Another interesting response to free education is worth mentioning here. Over the last two years, I have set up 7 vocational training institutes for school dropouts in Madhya Pradesh, Uttar Pradesh & Rajasthan. In order to promote our training programmes, we did extensive rural marketing activities in the interiors of these states. One such area is the Bundelkhand region, which always looks to the Central Government's assistance due to its highly drought prone nature. During visits to villages in this region, we have faced stiff resistance from the villagers for any paid programmes. During one of my first visits, a few villagers rounded me up and were keen to know how much WE WILL PAY THEM to undergo the programme! Unfortunately, a flurry of NGOs have made it a habit to pay the villagers and conduct programmes as an eyewash. While these NGOs go back and claim these as genuine rural vocational training programmes, the truth is far from reality. The villagers are happy because they get paid for doing nothing and the NGO is happy since they can claim to have run a successful programme and pocket more funds. No education happens at the end of the day!

This culture of giving it free had spoiled the mindsets of people across these areas. We struggled hard to educate them that real learning can pay them forever as income. We also resorted to conducting some free sessions, albeit with an objective of generating interest in the subject. These free workshops were conducted across all our 7 branches and they elicited a very good response. Students eager to learn a skill spent nearly 3 days with our faculty to learn something they can go back and use in their day-to-day lives. We did see a glimmer of hope when students diligently worked to learn the skill despite it being a free programme. Here too, the need was too strong for them to learn a skill since they lived in one of the so-called "poorly industrialized" and "backward" states of the country.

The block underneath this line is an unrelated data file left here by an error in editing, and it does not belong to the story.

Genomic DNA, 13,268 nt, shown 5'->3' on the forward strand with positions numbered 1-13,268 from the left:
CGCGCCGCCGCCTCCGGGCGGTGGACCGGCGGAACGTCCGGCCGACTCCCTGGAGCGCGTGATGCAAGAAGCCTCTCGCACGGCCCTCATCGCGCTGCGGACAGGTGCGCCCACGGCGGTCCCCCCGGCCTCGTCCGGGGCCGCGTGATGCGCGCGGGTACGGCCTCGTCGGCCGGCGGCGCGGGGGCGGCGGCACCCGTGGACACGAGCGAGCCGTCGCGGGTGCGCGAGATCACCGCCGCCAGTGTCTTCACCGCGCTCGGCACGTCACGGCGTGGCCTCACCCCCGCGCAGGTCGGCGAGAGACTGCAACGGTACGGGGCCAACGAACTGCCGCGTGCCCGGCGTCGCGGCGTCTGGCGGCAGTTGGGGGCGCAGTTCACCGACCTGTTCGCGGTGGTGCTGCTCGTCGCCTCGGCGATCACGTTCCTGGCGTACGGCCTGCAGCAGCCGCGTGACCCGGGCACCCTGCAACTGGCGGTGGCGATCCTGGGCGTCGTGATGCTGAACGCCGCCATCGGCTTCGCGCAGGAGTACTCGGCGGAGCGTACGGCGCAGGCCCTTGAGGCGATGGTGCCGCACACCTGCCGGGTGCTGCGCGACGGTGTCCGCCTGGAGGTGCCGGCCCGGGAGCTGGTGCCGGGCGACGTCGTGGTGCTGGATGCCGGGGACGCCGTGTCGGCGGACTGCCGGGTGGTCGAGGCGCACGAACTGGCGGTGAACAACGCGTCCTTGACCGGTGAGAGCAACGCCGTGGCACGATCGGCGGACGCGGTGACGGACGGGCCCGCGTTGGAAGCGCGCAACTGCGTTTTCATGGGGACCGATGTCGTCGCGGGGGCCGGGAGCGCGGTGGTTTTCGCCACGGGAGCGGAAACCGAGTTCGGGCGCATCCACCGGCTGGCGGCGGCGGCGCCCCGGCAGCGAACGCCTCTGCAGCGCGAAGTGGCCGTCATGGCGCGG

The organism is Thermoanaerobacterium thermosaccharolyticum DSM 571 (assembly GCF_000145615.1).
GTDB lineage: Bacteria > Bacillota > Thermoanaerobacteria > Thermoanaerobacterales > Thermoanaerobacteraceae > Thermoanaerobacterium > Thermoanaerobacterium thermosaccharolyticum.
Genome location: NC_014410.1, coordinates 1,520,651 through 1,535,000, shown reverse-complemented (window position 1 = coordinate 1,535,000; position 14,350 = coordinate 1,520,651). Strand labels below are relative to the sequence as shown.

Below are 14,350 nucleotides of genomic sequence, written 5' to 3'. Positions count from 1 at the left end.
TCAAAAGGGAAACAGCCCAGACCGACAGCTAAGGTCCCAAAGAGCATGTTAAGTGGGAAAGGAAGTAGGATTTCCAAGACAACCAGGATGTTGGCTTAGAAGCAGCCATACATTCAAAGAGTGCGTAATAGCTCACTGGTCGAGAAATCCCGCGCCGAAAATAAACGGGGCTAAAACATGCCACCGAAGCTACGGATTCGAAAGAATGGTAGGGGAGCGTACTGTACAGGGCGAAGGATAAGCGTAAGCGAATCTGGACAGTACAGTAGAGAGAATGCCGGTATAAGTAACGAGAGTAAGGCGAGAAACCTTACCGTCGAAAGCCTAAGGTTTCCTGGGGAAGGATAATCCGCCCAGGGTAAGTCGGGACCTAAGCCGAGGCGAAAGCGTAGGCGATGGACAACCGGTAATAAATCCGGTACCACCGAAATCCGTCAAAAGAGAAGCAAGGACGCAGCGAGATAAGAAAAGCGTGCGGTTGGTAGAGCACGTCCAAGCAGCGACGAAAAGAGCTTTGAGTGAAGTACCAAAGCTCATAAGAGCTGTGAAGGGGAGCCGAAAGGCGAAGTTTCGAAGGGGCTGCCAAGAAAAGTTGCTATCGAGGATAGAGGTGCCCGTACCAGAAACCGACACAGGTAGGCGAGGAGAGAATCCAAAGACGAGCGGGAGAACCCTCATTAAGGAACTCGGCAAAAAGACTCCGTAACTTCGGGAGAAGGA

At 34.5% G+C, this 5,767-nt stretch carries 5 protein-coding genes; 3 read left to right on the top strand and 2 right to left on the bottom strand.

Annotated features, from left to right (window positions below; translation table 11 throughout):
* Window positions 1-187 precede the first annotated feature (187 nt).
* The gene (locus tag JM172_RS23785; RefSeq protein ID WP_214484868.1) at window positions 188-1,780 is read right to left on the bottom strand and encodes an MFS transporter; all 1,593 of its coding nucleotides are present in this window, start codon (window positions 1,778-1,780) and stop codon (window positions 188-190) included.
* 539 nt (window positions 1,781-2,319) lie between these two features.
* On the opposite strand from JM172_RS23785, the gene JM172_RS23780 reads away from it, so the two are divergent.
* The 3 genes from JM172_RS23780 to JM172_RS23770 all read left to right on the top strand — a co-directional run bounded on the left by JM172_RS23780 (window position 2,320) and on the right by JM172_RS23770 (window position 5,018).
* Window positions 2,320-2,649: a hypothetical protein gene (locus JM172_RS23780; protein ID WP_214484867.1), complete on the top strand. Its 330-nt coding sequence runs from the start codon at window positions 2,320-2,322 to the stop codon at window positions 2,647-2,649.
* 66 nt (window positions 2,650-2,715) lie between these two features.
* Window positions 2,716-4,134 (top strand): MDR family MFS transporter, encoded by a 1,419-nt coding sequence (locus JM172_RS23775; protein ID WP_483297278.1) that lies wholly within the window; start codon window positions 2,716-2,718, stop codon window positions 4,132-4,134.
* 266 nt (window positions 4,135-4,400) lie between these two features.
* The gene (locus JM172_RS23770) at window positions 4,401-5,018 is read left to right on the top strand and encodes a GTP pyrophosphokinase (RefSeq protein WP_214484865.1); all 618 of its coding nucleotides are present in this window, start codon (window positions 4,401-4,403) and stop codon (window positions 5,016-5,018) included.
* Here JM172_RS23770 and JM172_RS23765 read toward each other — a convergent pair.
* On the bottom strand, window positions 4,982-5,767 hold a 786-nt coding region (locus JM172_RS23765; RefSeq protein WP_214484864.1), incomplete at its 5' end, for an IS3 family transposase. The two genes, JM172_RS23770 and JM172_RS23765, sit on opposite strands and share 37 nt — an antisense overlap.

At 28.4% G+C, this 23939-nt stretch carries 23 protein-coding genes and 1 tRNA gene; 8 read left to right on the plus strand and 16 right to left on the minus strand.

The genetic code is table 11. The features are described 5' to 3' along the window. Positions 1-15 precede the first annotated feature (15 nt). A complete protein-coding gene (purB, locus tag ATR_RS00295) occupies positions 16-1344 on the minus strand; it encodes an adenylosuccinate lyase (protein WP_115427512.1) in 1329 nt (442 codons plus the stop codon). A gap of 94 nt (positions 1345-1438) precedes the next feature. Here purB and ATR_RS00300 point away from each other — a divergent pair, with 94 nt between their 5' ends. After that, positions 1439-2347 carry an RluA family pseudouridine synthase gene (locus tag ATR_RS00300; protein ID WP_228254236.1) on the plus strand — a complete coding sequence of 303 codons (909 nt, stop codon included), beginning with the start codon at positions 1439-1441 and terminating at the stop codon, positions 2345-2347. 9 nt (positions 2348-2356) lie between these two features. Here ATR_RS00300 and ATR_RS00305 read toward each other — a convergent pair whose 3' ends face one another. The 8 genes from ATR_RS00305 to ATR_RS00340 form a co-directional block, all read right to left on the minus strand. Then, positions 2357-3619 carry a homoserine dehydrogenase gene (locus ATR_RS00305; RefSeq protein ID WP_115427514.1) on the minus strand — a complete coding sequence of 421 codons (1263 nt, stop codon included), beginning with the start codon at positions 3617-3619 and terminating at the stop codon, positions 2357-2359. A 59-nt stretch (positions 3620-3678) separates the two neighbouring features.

I could see a common line of reasoning behind the success of some of these experiments. If there exists a strong need  for a skill, a student may see value and show sincerity even to free programmes. However, if there is an iota of doubt on the usefulness of a programme, free programmes will only be a waste of time and resources. Given the skill shortages that exist in India, the Government must consider setting up Skill colleges that focus on ensuring skill training rather than just be a degree mill. If such skill college programmes are offered free, I can see a different India, adequately skilled and ready to take on the world!

1 comment:

  1. A degree not knowledge, a marketable stamp not a qualification is what's valued in our country. When the program is doled out for free, these student and moreover their guardians are under the perception that free training being offered can't have any value. Its the attitude that 'There are indeed no free lunches' and thus looked at with suspicion by the genuine partakers. The ones who participate are those who are just there to try out one more option available to their ignorant lives.